The right to basic healthcare around the world

5 Apr 2013   |   Blog   |   Emergency Relief   |   Long-term Development

How much do you dread going to the doctors, taking medicine, or receiving a needle? Yet, many people around the world would be more than happy to swap places with you – to have the ability to get medical care when they need it.

At Caritas Australia, we believe that access to basic healthcare services for children, women and men is a human right. Many of us often forget how fortunate we are to be able to call up to make an appointment with a GP, buy medicine from the local chemist, or even receive a vaccination.

To give you an idea of how lucky we are:

  • In Australia, we have 3 doctors for every 1,000 people; but in Mozambique, there are 3 doctors for every 100,000 people.
  • In Australia, we have almost 10 nurses or midwives for every 1,000 people; but in Bangladesh, there are 3 nurses or midwives for every 10,000 people. [1]

Access to basic healthcare is a major determinant of health. Many health issues affecting people living in developing countries are preventable or treatable. But because of an inability to access basic healthcare and medicines, millions of children die from preventable diseases such as diarrhoea, pneumonia or malaria.[2]

People living in poverty, in rural areas, and in situations of conflict and unrest are especially vulnerable. Caritas Australia works to enable these people to be able to access healthcare services.

Here are a few of the ways which we do this:

Primary care clinics for camps in Darfur

Woman in Darfur IDP camp having her blood pressure checked

Ten years ago, conflict in the Darfur region of Sudan caused many people to flee to camps for safety. At the time, medical care in the camps was scarce. With support from the ACT-Caritas Alliance, a local partner Norweigian Church Aid, set up primary care clinics in the camp to provide basic health services to people at no cost. At the clinics, people were able to receive vaccines, medicines for diseases such as malaria, and care during pregnancy. The program also provides health training to people in the camp.

If a woman wants to have her baby at home, I go there. People come to me in the middle of the night and I help them."
Higmat, a midwife who received training from the program,
and is now able to counsel pregnant women

Renal dialysis clinics in the Western Desert of Australia

People from the WDNWPT Wellbeing Project

The Purple House was established by the Western Desert Nganampa Walytja Palyantjaku Tjutaku (WDNWPT) Aboriginal Corp in response to the increasing number of people from the Western Desert who suffer from end stage renal (kidney) failure due to diabetes. Many of these people were forced to move to cities for dialysis treatment, and as a result, experienced sadness and loss, from not being connected to family and country. WDNWPT established remote and mobile renal dialysis clinics so that patients can receive the essential dialysis treatment, while still maintaining their connections.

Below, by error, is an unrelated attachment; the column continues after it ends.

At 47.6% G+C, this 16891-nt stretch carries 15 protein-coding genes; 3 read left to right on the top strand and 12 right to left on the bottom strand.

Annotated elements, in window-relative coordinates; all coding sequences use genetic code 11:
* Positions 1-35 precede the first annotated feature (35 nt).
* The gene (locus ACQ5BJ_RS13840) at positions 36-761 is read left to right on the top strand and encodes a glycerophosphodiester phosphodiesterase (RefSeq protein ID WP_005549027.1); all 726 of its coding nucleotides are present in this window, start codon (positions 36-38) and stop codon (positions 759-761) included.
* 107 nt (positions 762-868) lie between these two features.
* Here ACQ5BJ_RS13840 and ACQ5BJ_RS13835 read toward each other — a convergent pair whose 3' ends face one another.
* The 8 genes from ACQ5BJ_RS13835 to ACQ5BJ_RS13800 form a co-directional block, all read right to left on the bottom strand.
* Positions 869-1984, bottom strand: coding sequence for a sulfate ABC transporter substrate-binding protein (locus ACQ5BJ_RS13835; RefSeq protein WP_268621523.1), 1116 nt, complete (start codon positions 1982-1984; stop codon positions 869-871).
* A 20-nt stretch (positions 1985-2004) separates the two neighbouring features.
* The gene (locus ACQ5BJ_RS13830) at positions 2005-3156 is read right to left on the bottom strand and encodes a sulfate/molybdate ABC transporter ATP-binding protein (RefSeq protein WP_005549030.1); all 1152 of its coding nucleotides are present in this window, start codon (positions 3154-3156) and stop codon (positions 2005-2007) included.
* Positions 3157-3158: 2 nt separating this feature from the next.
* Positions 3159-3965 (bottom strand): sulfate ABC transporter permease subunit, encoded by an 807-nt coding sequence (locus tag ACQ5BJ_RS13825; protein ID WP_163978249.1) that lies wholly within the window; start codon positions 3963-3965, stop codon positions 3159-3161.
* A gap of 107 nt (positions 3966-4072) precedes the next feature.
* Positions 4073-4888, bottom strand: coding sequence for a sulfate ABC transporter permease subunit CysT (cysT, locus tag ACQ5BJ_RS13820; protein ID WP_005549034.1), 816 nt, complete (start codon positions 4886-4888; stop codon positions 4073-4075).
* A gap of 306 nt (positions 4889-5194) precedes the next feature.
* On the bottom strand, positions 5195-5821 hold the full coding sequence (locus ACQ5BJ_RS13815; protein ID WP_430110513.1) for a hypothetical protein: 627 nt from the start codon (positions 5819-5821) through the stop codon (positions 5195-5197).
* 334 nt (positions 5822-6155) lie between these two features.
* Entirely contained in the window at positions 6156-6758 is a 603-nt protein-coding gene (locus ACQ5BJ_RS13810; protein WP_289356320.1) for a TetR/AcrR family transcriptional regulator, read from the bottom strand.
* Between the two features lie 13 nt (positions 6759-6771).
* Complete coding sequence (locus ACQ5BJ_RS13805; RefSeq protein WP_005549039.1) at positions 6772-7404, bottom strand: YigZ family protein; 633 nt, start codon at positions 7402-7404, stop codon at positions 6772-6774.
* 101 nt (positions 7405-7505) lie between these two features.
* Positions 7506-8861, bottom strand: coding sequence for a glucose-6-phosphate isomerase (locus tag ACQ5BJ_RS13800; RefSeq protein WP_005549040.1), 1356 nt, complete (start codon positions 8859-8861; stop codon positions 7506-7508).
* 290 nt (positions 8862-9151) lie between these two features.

In hospital, people feel lonely and sick because they are not on country, they are away from family, away from their dreaming stories..."
Michelle Sweet, Wellbeing Coordinator at WDNWPT

Medical assistance for Syrian refugees

Fawaz looking at his newborn child

Due to ongoing conflict, hundreds of thousands of Syrians have fled to neighbouring countries such as Jordan. Some of the refugees have health conditions requiring medical attention, and many do not have the money to afford the care. Caritas Jordan provides medical assistance to the refugees through GP clinics, antenatal and postnatal care, providing essential medicines, and referring people to hospital when needed.

As we were expecting twins, a doctor advised us that we would probably need an incubator. The hospitals are not functioning. It’s too dangerous to try to reach them. So when I found my name was not on the wanted list, we came to Jordan"
Fawaz, a Syrian refugee who has received medical assistance from Caritas Jordan. He and his wife escaped to Jordan just a few days before his wife was due with twins.

These are just some of the ways in which we work to ensure people have access to basic health care services. Many of the health activities we are involved in are part of wider community programs, as we recognise that good health relies on many other factors, including clean water and sanitation, nutritious foods, education and strong social networks. Through working closely with communities, we aim to empower them to have greater control over their health and wellbeing.


Learn more about Caritas Australia’s health programs


[1] World Health Organization Global Health Observatory – Health Workforce
[2] World Health Organization Global Health Observatory – Causes of child mortality

Back to blog


1 comment:

  • Lucy Jean

    “Thank you Caritas for addressing this area of global inequality. Providing health care to the global community is something I feel very passionate about, and I am humbled to see some real action regarding humanitarian relief and capacity building in this particular area.”

Pages:

  •  
  •